Over the last few years, the coach has taken a pounding. Leaflets around Laramie still offer a $50,000 reward for information about Amy Wroe Bechtel, one of his former runners, who disappeared while jogging in the Wind River Mountains in 1997, and last summer another cross-country alum, Erin Engle, died base-jumping from a mountain in the Italian Alps. "These are my boys!" Sanchez cried at the Sept. 25 memorial service for the eight who died at Tie Siding. "I never say, 'It can't get any worse,' " he says now. "I never say that anymore."
His only regret, he says, is never having gone fly-fishing with Morgan McLeland. "Morgan, oh, the kid loved to fish," Sanchez says. McLeland, a junior, was a special case. The brother of a former Wyoming runner, he'd come to Laramie as one of the state's most highly touted high school stars, a cross-country champion for powerhouse Campbell County High in Gillette. However, stress fractures in his legs plagued him his first two years in Laramie, and he hadn't come close to being a force. Yet you could never count him out. McLeland struggled with a reading disability all the way into high school, but he learned to compensate for it and decided he wanted to teach. "He was a spectacular guy, always happy, a constant smile on his face," says Delaney, McLeland's best friend. When McLeland heard that a runner from his high school would surely break his state 5K course record this fall, he said, "That's what should happen, and I'm going to be there to see it." The day before he died, McLeland told Sanchez he'd beaten his injury and would again be the runner he had been.
Five weeks after the crash, McLeland's course record was broken in Douglas. Sanchez was there, recruiting. A five-time conference coach of the year, he has shaped 14 All-Americas, and his 1995 team was ranked 11th in the nation. Nevertheless, Sanchez is one of the few Wyoming head coaches without a university car. "He's been so good to my kids," says Debbie McLeland. "More than a coach: He's been a father." That's why, a few hours after their son's record was broken, Debbie and her husband, Jim, signed a piece of paper and handed it to Sanchez. Then they handed him the keys to Morgan's truck. "He needed one," Debbie says. Now when Sanchez goes fly-fishing, Morgan can take him.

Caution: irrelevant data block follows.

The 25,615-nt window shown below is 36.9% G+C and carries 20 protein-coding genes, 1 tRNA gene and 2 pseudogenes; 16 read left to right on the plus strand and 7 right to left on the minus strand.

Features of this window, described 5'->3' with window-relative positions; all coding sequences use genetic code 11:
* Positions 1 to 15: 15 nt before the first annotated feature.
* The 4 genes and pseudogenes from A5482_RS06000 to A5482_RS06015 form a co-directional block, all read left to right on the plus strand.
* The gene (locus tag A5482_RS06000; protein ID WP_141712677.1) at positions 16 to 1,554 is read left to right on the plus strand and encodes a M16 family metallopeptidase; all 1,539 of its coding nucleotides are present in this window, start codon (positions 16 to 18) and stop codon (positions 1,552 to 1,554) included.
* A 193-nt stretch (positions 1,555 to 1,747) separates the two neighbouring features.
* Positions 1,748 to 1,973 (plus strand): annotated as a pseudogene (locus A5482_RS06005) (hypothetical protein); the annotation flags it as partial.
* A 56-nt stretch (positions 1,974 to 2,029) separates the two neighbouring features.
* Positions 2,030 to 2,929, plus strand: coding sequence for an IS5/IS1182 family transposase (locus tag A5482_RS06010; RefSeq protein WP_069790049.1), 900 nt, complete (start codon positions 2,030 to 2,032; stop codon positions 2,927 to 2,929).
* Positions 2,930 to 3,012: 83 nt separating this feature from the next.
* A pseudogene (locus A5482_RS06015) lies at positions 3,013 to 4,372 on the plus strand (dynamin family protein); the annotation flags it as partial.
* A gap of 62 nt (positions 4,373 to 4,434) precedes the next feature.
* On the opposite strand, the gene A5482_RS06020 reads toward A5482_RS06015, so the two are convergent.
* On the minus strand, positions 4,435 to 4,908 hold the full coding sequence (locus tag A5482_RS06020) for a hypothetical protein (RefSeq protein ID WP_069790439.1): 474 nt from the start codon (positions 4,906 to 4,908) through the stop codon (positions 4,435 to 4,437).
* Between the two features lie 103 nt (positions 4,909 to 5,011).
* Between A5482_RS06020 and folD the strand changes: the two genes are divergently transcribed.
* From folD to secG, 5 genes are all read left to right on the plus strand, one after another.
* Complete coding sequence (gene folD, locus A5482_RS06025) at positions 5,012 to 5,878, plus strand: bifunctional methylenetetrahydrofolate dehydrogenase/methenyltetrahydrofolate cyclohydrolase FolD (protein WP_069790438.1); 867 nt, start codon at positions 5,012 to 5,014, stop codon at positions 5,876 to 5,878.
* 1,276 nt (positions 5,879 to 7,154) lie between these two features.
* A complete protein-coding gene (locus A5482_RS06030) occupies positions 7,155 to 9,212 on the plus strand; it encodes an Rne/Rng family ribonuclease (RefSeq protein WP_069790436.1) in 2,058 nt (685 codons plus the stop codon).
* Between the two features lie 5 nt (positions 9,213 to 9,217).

At 1 P.M. on Tuesday, Sept. 25, a car and a pickup truck rolled to a stop at mile marker 417 on Highway 287, a few hundred yards south of Tie Siding. Inside were Kerry Shatto and his wife, Margo; their four parents; their daughter and surviving son; and Kerry's brother. Kerry got out and walked in the ditch alongside the pavement, kicking the scrubby grass and beer cans. His father, Earl, gathered pieces of the shattered Jeep Wagoneer—door latches, shards of plastic—but Keny kept waiting for a gust of wind, a breath, a sound: some kind of sign from Shane. Did he know? Did he feel it? Did he have time to scream? Kerry got nothing.
Two years ago Shane, at 18, had become the youngest firefighter in Wyoming. He badgered his dad and brother to volunteer too. The brother, Brady, became a cadet, and Kerry became a firefighter, jazzed like Shane by the beeper calls, the rush to the Douglas station, the dispassionate analysis of disaster. In July, Shane had helped pull the body of a 16-year-old Douglas boy through a car's rear window. He liked being responsible.
A high school state champion in the half mile, Shane didn't run cross-country during his freshman year at Wyoming, but he showed up last January in Sanchez's office. Over the summer he ran nearly 700 miles. "He'd get up at five in the morning; run to work across town five, six miles; get dressed; and stay there till four," Kerry says. "Come home, take a nap, take a shower and run again. He did that every day."
This season Shane, a sophomore with freshman eligibility, surprised Sanchez. "All of a sudden he was the second man oil OUT team," the coach says. "I grinned and told myself, This guy's the ace up our sleeve. Nobody knows about him."
Story of his life: Shatto was always coming out of nowhere on people. He worked harder and beat boys he had no business beating. The space between his pectoral muscles was convex rather than concave, and friends called it his "third boob." Shatto didn't mind. He'd laugh and try to imbue everyone around him with his fire. When personal problems left his good friend Brannon McCullough unmotivated, Shane assumed responsibility. Every day he got up 30 minutes early to make sure his friend went to class.
On Tuesday, Sept. 18, the afternoon before their son's funeral, Kerry and Margo went to see Shane. Kerry still wasn't sure his son was gone: His face had scars, but you couldn't see the cracked skull from the front. Kerry lowered his hand onto his son's chest, right on the point, the deformity that—everyone says—had been inevitable because Shane's heart was so big. For the first time, Kerry knew.